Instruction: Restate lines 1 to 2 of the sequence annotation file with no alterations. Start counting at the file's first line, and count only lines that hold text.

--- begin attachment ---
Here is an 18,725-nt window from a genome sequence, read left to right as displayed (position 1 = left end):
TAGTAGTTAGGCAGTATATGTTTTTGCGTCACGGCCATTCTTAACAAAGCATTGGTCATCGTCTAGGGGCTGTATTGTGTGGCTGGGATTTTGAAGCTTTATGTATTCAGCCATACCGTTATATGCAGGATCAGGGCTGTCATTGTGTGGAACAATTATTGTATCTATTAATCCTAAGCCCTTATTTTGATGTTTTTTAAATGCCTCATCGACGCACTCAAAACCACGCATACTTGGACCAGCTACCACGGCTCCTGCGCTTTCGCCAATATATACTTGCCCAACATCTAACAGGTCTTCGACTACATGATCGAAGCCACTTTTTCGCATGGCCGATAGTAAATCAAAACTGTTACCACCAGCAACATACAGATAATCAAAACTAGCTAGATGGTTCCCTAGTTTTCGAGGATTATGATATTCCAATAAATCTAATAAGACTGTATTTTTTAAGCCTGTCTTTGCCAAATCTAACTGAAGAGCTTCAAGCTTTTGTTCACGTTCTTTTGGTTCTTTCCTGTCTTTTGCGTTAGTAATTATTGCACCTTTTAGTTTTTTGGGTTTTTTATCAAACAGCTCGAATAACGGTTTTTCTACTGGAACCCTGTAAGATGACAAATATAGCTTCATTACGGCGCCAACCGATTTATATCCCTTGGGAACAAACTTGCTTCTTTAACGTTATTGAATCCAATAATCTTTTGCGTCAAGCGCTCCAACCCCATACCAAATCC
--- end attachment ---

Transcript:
Here is an 18,725-nt window from a genome sequence, read left to right as displayed (position 1 = left end):
TAGTAGTTAGGCAGTATATGTTTTTGCGTCACGGCCATTCTTAACAAAGCATTGGTCATCGTCTAGGGGCTGTATTGTGTGGCTGGGATTTTGAAGCTTTATGTATTCAGCCATACCGTTATATGCAGGATCAGGGCTGTCATTGTGTGGAACAATTATTGTATCTATTAATCCTAAGCCCTTATTTTGATGTTTTTTAAATGCCTCATCGACGCACTCAAAACCACGCATACTTGGACCAGCTACCACGGCTCCTGCGCTTTCGCCAATATATACTTGCCCAACATCTAACAGGTCTTCGACTACATGATCGAAGCCACTTTTTCGCATGGCCGATAGTAAATCAAAACTGTTACCACCAGCAACATACAGATAATCAAAACTAGCTAGATGGTTCCCTAGTTTTCGAGGATTATGATATTCCAATAAATCTAATAAGACTGTATTTTTTAAGCCTGTCTTTGCCAAATCTAACTGAAGAGCTTCAAGCTTTTGTTCACGTTCTTTTGGTTCTTTCCTGTCTTTTGCGTTAGTAATTATTGCACCTTTTAGTTTTTTGGGTTTTTTATCAAACAGCTCGAATAACGGTTTTTCTACTGGAACCCTGTAAGATGACAAATATAGCTTCATTACGGCGCCAACCGATTTATATCCCTTGGGAACAAACTTGCTTCTTTAACGTTATTGAATCCAATAATCTTTTGCGTCAAGCGCTCCAACCCCATACCAAATCC